23.77*

35.9

Margahayu

’61-‘90

18.58

11.08**

11.50ns

21.6

Bandung

’61-‘90

25.98

9.92**

18.29*

40.7

Husein Sastranegara

’61-‘90

17.62

6.82*

16.94*

33.4

Bojong Picung

’61-‘88

-4.92

20.62**

-4.64ns

42.3

Pakar Dago

’61-‘88

0.10

9.37*

7.54ns

29.2

Montaya

’61-‘87

-3.25

20.72**

-7.37ns

35.3

Note: *, **, and *** significant at 10%, 5% and 1% level respectively and ns not significant

Global Climate Forcing and Yield Variability

Stone et al. (1996) categorized the SOI into five phases. The SOI phases were determined based on SOI values in the current and immediately preceding month. The five SOI phases are: ‘consistently negative denoted as 1’, ‘consistently positive denoted as 2’, rapid fall denoted as 3’, ‘rapid rise denoted as 4’ and ‘consistently near zero denoted as 5’. SOI phase 1 and 3 may indicate dry month (El-Nino events), while phases 2 and 4 may indicate wet month (La-Nina events), and phase 5 indicates normal month. As the SOI phase in a given month may affect the likely rainfall in the following months, this information is used to define likely crop productivity in the coming season under given crop management. The result of analysis suggested that planting soybean after April is still possible if the value of SOI phase in April was 2, 4, or 5 (Figure 1), similarly for Maize. There is a 50% chance of getting soybean yield of more than 750 kg/ha or maize yield of more than 2000 kg/ha for May planting.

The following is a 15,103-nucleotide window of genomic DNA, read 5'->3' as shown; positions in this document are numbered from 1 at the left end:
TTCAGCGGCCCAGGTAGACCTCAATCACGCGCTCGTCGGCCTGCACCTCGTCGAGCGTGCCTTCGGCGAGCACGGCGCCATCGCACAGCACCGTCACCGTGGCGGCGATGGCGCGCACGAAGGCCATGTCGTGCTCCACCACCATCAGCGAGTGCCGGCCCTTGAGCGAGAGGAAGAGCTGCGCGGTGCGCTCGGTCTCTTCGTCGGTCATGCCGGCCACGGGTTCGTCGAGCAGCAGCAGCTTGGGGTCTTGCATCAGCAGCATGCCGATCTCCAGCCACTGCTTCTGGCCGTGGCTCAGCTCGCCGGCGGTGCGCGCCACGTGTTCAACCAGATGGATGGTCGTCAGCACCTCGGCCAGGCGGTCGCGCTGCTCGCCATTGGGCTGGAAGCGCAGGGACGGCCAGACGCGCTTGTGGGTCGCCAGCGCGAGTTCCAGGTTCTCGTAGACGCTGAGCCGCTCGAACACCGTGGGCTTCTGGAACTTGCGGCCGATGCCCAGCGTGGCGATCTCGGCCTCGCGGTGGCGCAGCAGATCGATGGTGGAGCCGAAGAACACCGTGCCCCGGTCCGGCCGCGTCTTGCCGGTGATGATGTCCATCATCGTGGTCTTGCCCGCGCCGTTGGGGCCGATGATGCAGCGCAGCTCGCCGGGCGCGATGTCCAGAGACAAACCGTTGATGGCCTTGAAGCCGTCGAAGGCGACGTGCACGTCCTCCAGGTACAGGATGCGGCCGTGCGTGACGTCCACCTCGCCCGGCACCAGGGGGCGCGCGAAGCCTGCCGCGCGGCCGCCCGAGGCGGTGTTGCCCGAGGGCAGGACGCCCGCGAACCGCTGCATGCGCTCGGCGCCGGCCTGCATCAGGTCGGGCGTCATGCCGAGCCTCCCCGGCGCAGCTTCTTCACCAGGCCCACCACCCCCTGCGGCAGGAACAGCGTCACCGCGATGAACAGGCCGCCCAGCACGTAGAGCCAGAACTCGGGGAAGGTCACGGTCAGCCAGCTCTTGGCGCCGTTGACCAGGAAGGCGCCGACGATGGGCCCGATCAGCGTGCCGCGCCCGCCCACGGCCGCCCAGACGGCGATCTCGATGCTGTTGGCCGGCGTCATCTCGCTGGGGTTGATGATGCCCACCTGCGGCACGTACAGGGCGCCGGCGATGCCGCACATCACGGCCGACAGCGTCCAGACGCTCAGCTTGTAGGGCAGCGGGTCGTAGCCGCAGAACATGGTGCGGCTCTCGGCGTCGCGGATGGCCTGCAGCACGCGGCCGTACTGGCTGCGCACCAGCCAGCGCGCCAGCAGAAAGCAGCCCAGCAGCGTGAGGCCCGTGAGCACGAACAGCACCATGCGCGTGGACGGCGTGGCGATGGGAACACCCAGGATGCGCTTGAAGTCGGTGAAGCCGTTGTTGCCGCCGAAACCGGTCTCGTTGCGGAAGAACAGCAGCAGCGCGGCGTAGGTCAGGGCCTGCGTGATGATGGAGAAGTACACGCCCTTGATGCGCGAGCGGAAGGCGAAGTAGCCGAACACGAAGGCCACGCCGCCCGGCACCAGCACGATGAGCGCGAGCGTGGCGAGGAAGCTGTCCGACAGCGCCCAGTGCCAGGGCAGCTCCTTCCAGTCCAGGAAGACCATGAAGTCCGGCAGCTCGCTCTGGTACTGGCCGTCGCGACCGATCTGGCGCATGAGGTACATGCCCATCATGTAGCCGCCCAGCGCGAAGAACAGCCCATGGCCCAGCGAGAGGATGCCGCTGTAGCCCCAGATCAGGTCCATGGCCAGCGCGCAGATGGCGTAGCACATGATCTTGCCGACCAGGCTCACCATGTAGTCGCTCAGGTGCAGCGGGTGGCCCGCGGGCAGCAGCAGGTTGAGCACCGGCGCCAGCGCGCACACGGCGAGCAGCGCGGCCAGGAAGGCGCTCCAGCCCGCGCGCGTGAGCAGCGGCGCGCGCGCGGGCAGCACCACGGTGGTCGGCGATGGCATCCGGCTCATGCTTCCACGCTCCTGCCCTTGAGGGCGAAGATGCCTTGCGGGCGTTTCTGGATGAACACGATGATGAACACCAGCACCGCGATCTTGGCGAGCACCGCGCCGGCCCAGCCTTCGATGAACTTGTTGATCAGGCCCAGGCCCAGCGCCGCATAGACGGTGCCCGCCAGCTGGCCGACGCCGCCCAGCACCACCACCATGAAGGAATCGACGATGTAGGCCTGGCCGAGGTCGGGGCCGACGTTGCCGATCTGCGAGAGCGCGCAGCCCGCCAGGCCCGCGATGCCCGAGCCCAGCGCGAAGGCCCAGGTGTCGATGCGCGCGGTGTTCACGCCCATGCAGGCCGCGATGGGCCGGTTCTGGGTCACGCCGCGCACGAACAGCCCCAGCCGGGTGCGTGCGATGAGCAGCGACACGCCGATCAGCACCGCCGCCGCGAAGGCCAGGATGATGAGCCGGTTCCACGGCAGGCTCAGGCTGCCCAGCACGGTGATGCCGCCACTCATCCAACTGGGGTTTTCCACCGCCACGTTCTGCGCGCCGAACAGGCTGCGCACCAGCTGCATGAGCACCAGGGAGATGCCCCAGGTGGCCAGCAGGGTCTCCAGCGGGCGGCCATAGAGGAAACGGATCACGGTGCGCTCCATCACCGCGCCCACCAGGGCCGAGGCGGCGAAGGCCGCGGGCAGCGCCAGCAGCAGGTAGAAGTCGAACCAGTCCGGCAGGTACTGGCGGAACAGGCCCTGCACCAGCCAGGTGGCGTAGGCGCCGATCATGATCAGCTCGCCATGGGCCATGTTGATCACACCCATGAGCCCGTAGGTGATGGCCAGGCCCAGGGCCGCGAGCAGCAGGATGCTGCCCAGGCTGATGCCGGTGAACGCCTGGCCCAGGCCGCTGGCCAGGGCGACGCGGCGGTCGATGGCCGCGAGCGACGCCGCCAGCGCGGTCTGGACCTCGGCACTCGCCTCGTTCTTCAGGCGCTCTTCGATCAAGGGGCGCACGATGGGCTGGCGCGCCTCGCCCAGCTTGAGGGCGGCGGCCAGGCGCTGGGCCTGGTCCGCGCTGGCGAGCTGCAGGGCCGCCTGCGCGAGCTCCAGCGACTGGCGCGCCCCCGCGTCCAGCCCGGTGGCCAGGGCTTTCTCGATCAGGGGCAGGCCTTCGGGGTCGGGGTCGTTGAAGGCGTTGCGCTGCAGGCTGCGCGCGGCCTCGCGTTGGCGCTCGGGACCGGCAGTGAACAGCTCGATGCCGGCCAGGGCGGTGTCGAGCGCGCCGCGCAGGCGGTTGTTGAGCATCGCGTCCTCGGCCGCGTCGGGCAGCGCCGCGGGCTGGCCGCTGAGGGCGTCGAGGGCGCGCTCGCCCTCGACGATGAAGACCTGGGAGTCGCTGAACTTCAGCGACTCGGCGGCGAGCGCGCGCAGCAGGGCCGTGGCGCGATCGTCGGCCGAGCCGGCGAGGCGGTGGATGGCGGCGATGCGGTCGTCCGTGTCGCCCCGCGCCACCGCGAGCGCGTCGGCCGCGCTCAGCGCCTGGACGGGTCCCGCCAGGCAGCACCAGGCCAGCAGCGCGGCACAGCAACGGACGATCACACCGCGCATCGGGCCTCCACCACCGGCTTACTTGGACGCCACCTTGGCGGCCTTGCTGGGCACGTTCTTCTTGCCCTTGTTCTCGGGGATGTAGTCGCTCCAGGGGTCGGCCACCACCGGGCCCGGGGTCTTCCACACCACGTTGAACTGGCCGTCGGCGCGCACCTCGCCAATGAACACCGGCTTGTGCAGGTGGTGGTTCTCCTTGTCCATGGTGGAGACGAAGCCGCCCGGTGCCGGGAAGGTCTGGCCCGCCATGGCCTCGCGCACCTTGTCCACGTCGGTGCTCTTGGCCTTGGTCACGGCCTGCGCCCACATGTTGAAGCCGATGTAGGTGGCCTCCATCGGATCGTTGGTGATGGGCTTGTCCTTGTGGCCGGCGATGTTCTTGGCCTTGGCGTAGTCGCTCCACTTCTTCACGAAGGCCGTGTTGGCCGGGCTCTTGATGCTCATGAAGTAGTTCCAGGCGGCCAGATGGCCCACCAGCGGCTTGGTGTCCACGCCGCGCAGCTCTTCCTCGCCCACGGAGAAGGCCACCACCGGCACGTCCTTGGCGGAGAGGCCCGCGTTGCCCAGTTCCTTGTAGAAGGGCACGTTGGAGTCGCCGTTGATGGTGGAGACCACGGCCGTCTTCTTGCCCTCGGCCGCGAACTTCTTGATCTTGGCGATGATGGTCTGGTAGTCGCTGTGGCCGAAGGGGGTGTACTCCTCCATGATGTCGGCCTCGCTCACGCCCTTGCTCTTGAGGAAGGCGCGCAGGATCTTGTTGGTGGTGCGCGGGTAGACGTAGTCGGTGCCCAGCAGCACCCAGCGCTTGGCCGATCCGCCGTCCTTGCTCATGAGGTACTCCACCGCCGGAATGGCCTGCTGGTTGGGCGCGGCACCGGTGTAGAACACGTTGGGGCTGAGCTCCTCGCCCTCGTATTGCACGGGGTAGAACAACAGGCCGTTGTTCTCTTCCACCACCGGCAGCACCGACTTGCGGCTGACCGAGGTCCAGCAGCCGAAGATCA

Further analysis at potato growing areas also showed that yield of the crop planted in the period of September-December (PT in Julian Day) could also predicted from June-August SOI, and IOD, population density (P in plants per m2), and nitrogen application (N in t/ha). About 84% of potato yield variability could be explain by the equation. The form of the relationship is as follows: